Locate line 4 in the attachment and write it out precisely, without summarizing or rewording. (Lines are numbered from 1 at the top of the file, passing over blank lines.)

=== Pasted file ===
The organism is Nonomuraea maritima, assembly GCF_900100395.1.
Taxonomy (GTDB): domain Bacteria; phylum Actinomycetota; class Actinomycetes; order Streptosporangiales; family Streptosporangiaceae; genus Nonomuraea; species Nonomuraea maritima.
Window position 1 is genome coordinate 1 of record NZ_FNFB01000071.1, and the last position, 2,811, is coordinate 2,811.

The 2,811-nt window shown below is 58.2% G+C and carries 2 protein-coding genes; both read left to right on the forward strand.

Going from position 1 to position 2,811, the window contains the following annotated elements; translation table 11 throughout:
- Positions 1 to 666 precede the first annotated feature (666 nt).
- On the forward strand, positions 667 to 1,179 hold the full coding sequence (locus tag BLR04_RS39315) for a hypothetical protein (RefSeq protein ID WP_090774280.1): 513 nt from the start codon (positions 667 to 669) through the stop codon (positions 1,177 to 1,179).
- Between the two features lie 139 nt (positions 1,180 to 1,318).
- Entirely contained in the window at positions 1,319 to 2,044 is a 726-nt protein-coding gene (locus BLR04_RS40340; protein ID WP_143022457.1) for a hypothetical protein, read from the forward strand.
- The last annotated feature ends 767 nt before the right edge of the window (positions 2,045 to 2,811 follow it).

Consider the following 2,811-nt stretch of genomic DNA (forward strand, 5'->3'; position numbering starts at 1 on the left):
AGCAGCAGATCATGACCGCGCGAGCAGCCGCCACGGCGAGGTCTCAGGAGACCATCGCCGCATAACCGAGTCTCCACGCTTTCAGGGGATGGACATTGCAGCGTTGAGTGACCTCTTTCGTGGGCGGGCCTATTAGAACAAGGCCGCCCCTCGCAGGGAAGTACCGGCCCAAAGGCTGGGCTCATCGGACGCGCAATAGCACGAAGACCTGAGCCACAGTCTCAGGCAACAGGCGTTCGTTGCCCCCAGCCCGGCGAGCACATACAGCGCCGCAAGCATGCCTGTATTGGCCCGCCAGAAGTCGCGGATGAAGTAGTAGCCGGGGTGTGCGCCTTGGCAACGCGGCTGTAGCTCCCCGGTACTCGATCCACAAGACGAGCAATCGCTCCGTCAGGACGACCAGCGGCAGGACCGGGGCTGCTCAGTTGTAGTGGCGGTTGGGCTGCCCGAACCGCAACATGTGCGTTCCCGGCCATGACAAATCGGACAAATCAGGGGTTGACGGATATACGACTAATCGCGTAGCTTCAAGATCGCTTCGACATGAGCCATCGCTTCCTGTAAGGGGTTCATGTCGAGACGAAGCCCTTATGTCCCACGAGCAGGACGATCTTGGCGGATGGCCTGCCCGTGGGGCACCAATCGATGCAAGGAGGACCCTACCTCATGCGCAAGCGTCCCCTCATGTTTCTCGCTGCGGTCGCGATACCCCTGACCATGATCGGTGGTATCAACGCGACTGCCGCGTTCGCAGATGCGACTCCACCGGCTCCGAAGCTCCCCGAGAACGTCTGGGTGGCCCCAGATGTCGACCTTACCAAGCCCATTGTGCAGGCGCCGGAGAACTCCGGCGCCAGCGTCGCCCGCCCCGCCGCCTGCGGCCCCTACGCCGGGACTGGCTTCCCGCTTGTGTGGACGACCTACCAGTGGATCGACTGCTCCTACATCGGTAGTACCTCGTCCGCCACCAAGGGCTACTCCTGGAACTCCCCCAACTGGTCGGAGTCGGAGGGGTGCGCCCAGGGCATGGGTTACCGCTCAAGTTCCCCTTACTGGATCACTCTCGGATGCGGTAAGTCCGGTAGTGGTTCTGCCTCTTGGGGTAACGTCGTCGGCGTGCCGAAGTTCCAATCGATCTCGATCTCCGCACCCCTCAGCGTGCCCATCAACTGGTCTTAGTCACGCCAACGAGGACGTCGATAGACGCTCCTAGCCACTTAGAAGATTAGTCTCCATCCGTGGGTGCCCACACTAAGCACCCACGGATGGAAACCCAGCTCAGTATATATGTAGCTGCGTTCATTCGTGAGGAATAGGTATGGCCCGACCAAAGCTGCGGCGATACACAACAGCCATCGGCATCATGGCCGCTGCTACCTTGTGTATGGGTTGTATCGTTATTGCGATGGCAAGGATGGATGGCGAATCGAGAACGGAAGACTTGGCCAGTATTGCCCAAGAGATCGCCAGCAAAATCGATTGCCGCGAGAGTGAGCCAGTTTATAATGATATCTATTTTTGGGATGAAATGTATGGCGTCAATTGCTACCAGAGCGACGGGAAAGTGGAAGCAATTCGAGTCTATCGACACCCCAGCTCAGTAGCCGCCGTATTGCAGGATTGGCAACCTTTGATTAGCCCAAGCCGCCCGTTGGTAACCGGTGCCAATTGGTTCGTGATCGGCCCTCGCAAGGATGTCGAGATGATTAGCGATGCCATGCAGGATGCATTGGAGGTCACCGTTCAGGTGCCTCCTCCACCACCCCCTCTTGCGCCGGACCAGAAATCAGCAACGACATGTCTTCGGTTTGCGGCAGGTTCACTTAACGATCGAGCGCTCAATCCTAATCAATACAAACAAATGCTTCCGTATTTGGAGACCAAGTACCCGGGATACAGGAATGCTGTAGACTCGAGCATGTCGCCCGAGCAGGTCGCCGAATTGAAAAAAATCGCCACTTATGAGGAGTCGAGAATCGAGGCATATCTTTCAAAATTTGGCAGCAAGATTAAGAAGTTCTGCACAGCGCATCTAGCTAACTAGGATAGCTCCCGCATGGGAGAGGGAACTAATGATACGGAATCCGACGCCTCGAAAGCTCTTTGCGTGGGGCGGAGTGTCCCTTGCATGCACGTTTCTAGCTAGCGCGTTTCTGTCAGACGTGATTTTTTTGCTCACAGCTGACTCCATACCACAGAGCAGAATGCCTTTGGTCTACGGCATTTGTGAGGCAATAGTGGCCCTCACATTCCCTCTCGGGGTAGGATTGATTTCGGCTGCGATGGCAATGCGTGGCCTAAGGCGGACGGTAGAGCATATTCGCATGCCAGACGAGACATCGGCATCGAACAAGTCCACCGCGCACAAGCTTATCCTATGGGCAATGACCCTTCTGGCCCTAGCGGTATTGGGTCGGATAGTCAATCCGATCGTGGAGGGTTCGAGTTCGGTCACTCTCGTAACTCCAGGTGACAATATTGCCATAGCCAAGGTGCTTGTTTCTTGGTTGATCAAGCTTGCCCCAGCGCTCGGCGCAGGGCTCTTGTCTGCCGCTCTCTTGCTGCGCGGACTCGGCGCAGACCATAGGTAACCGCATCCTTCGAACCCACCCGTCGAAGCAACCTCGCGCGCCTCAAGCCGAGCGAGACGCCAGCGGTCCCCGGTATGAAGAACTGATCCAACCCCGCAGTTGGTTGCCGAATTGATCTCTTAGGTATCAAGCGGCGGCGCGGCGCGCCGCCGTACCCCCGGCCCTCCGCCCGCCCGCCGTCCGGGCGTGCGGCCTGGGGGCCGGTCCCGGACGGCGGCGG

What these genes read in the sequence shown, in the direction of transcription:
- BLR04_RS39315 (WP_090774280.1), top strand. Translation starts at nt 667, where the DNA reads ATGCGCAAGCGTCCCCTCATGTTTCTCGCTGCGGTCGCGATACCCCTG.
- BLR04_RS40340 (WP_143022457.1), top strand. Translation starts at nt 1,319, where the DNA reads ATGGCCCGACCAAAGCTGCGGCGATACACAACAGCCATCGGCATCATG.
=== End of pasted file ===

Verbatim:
The 2,811-nt window shown below is 58.2% G+C and carries 2 protein-coding genes; both read left to right on the forward strand.